Painting A Customer Service Strategy:session 5

0
47 views

Share on LinkedIn

What are the management implications of trying to live by a customer service strategy?

Previous sessions (one, two, three and four) have already explored quite a bit of the relevant context and content for painting a customer service strategy if you want to catch up.

In this next set of sessions, I’m assuming you already have one in your purse or back pocket and are now ready to move onto ‘maintenance’ considerations. By this I mean tilling the corporate soil to ensure optimal rooting and blooming. Or if the gardening metaphors don’t do it for you, starting to think about the numerous, ongoing circumstances that can undo all your hard work up to this point.

Let me explain with a little scene setting.

The Problems With Not Thinking It Through

I’m sure you’ve noticed the vast majority of corporate solutions for supporting customers are arrived at in isolation. No doubt the decisions that give the green light to each solution have sufficient, stand-alone logic to feel like progress is being made. The trouble comes when they have to operationally co-exist with other each. Piecemeal design never works. That’s why ‘strategies need painting’ to provide view of the full landscape.

What is even more galling is that these decision makers are normally completely unaware of the downstream chaos they cause. So, in reaction to these ‘unwelcome’ consequences, such as slipped time-scales and performance shortfalls, they further compound a situation by piling on the pressure to demand things work immediately. Something has to give and so the usual outcome is shoddy implementation that shows up later in either sub optimal running costs or disappointing C-sat scores. But, underneath it all, their sloppy thinking is really to blame.

How A Lack Of A Strategy Prevents Excellence Breaking Out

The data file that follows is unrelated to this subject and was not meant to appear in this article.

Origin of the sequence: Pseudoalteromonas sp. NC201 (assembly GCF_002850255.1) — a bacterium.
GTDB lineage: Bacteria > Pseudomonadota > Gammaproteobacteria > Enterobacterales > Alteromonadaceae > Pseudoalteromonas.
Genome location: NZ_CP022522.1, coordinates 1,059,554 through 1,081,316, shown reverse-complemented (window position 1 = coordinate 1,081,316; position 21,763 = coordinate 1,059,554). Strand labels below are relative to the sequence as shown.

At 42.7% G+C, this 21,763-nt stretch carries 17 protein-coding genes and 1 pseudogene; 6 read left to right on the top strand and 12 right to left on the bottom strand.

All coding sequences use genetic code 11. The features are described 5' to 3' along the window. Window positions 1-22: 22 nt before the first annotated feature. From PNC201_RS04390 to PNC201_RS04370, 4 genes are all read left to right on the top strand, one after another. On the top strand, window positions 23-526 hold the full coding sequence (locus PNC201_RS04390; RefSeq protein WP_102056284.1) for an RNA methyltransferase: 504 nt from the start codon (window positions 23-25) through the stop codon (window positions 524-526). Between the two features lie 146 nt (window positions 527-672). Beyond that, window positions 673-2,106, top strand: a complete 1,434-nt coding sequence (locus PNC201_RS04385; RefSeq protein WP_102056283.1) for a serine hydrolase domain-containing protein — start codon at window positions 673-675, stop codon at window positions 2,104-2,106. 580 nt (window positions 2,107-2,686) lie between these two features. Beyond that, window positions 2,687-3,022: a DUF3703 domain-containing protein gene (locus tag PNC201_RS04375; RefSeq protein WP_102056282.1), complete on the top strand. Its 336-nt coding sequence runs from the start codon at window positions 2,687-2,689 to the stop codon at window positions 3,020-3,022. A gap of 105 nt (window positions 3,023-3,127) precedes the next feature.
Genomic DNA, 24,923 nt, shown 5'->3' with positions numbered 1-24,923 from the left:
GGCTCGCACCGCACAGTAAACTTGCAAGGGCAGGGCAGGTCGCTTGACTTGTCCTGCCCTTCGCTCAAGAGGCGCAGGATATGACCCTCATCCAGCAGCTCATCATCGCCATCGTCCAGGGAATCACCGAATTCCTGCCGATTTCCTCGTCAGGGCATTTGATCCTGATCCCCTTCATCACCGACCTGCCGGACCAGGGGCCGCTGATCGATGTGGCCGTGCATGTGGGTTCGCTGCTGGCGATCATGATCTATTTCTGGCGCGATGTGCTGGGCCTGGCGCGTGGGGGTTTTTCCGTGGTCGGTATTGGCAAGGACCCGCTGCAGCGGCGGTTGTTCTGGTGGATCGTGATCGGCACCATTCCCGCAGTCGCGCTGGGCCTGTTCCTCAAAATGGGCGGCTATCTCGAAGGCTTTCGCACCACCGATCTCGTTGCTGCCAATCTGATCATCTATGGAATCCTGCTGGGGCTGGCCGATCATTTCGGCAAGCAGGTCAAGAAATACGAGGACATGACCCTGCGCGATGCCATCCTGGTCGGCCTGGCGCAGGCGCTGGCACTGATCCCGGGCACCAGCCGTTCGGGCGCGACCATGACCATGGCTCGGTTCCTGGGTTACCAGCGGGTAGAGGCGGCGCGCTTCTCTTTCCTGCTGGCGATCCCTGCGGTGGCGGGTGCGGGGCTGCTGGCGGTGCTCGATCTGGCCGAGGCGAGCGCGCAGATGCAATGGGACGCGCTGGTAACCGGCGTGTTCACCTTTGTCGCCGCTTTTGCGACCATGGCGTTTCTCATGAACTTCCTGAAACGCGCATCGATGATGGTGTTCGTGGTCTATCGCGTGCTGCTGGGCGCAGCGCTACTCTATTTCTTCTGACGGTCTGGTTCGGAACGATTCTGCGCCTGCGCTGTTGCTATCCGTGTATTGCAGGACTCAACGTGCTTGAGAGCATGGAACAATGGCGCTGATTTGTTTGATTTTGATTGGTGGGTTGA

These kind of downsides are well known. They are experienced throughout the length and breadth of the global customer service community as daily frustrations. And just to make sure the operational backdrop I’m sketching out is crystal clear in your mind, here’s the top three symptoms you’ve no doubt come across in one form or another:

  • Functionality across a set of separately commissioned solutions is either duplicated, missing or somehow just does not join up as intended to support the kind of smart customer interaction that wins you kudos
  • Decisions previously made in isolation, have introduced cultural tension between old and new ways of working or between teams that find themselves driven by incompatible goals and rewards
  • Globally imposed solutions that may suit one team but then fail to meet the more demanding needs of another team which therefore compromises their operational effectiveness going forward

It’s no news to anyone on the receiving end of these kind of fractious episodes that the odds become stacked against delivering a top drawer customer experience. Choices about personal standards then become stark. Either leave in protest or get used to mediocrity. Sadly the need to put bread on the table makes the decision for most.

Of course your own corporate circumstance may be quite different from the one I’ve just suggested. In which case the following punchline won’t be quite as useful to you. But hey that’s the price of being the best. For the rest of us, here’s the point I’ve been building up to.

As you introduce your customer service strategy for the first time, it will be launched into the operational maelstrom of blinkered thinking just described. If so, be aware that its first test of credibility will be to put the brakes on the domino effect of poor decision making just described.

Sell The Value Of Strategy As Practical Benefits

Put more simply, strategy needs to look useful to the time-poor, single-track executive who has to punch out all these decisions. So position your customer service strategy as a useful reference that helps them make smart decisions which means less to clear up downstream.

So the first test is to stay afloat. If not immediately sunk in the current culture of short termism, then the real function of strategy starts. It’s your job to communicate, promote, discuss and generally work damned hard to make the strategy a natural point of reference whenever important decision making is about to occur.

If you manage that you will have produced something with teeth that actually makes a qualitative difference to every day customer service. And you can be proud of your achievement.

Next time, I’ll be considering what happens to strategic continuity when the customer service leadership keep leaving mid transformation to further their own careers.

LEAVE A REPLY

Please enter your comment!
Please enter your name here